A Comprehensive Institution

Image by: Royal Military College

January 18, RMC-West Point Exchange 2020.

Currently, RMC is internationally acknowledged for its focused research in areas that are of direct and indirect support of the Government of Canada, the Department of National Defence and CAF operations. In addition to undergraduate degrees associated with the RMC ROTP and other programs, the College also delivers undergraduate education onsite and via distance learning to CAF personnel and public servants. These degrees are Bachelor of Military Arts and Sciences (BMASc), Bachelor of Military Arts and Science (Honours) (BMASc (Hons)), and Bachelor of Arts (General).Footnote 26 There are also Certificates in Ammunition Technology, Environmental Protection, Management with Applications to Defence, Military Leadership and Management. Residential graduate programs include the Master of Defence Studies (MDS) at the Canadian Forces College; Master of Science (MSc) in Chemistry and Chemical Engineering, Computer Science, Mathematics, and Physics; Master of Engineering (MEng) in Aeronautical, Chemistry and Chemical, Civil, Electrical and Computer, and Mechanical Engineering; Master of Applied Science (MASc) in the Engineering disciplines, and Doctorates of Philosophy in both Science and Engineering.

It is important to note that the Masters of Defence Studies, awarded at the Canadian Forces College in conjunction with the Joint Command and Staff Program, is an RMC postgraduate degree, and the CFC Department of Defence Studies functions within RMC’s academic framework. It is fair to say that, with CFC and CFCSJ, RMC provides the substance of a comprehensive Canadian defence university.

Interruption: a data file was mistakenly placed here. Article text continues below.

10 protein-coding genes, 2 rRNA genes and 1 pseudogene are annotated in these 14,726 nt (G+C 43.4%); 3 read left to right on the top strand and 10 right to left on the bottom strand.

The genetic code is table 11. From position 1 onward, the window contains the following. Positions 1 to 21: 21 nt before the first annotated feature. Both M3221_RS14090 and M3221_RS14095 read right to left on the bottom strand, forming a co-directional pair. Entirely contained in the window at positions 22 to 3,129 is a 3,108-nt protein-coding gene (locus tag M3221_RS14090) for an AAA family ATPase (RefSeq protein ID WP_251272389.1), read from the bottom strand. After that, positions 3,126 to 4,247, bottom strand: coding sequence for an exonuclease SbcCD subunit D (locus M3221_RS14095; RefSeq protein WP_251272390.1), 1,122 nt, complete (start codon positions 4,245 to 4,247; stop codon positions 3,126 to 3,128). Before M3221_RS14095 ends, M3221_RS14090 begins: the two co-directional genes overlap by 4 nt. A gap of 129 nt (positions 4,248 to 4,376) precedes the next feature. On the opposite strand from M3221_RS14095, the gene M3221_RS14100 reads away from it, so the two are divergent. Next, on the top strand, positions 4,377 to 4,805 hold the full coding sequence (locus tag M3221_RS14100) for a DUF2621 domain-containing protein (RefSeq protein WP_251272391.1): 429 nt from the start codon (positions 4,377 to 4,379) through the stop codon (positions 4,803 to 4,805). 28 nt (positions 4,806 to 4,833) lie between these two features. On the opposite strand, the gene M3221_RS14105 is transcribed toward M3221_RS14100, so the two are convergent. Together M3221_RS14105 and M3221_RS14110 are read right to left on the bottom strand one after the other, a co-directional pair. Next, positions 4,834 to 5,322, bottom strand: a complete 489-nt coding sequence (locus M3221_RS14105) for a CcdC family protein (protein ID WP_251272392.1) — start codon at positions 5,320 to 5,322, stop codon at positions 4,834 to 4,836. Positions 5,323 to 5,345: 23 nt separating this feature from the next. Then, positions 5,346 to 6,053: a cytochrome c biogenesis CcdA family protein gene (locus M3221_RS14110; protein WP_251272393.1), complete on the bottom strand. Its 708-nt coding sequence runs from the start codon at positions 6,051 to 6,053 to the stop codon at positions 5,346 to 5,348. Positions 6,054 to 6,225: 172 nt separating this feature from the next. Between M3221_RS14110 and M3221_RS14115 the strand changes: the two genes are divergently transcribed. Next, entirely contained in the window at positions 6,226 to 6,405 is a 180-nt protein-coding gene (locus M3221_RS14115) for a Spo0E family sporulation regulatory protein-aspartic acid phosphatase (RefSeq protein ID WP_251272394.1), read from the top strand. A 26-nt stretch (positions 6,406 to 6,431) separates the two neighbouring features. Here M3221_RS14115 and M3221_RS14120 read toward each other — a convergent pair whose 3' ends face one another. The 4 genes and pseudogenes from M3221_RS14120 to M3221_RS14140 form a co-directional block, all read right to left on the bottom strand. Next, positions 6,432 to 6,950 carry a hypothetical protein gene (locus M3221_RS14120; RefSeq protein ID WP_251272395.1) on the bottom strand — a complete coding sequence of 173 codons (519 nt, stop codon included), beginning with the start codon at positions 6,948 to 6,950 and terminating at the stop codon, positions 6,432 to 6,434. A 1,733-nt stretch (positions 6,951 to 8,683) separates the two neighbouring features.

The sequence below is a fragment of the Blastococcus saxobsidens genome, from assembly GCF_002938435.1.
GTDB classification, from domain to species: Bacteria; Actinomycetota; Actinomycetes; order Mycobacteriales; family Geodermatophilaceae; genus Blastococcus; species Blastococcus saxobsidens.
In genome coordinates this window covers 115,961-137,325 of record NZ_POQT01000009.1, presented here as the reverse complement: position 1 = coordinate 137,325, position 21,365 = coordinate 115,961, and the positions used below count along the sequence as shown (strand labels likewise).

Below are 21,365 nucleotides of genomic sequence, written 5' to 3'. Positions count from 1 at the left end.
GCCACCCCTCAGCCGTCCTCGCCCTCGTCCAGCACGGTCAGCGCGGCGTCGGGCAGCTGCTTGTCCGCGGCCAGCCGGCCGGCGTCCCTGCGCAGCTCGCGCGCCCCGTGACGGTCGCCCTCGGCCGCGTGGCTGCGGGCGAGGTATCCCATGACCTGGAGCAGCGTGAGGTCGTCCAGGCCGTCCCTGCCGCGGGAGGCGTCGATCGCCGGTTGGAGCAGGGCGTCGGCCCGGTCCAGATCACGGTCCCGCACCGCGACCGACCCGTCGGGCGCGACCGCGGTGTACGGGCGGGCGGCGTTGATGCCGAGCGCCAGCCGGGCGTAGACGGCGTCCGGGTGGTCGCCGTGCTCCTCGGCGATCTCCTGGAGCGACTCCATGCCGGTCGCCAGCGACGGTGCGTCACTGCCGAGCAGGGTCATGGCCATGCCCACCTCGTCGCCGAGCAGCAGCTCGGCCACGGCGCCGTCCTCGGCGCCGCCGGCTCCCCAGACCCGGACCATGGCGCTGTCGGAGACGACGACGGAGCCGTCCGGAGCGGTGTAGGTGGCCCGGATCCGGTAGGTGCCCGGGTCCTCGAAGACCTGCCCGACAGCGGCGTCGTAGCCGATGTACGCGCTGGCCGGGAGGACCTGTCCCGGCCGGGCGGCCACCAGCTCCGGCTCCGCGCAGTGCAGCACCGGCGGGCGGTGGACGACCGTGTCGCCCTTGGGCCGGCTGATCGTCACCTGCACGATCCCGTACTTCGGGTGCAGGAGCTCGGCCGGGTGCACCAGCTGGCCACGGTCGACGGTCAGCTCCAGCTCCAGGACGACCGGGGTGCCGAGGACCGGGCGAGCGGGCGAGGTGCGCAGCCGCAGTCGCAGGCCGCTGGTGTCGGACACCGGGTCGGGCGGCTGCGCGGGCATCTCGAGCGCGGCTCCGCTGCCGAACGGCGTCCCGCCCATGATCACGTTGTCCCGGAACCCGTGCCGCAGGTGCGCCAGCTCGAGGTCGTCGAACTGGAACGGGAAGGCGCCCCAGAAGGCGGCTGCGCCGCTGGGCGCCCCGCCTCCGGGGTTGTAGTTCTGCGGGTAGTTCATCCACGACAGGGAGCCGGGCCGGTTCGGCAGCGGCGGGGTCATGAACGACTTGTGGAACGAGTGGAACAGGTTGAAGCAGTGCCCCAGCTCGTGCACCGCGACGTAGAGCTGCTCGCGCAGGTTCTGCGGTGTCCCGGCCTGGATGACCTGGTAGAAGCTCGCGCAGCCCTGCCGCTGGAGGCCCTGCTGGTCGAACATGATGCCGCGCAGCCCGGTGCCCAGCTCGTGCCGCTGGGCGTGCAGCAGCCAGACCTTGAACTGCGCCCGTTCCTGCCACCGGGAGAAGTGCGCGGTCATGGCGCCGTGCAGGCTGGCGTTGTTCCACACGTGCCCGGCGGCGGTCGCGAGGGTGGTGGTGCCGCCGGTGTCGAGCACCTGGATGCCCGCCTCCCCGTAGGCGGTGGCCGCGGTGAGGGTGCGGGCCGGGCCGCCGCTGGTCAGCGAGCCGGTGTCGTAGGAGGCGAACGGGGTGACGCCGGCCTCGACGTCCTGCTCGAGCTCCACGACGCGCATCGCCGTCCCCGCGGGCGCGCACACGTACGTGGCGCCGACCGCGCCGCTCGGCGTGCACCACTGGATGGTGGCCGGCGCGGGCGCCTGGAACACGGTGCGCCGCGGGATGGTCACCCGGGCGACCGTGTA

In addition to these residential graduate programs there are online graduate program: the Master of Business Administration (MBA), Master of Public Administration (MPA), and a Master of Arts and Doctorate of Philosophy (Arts), both in War Studies. All these programs are open to military applicants, military spouses, veterans, and civilian members of the Department of National Defence. Additionally, graduate programs will also accept, based on merit, civilian applicants domestic and foreign who do not fall in the previously described categories.Footnote 27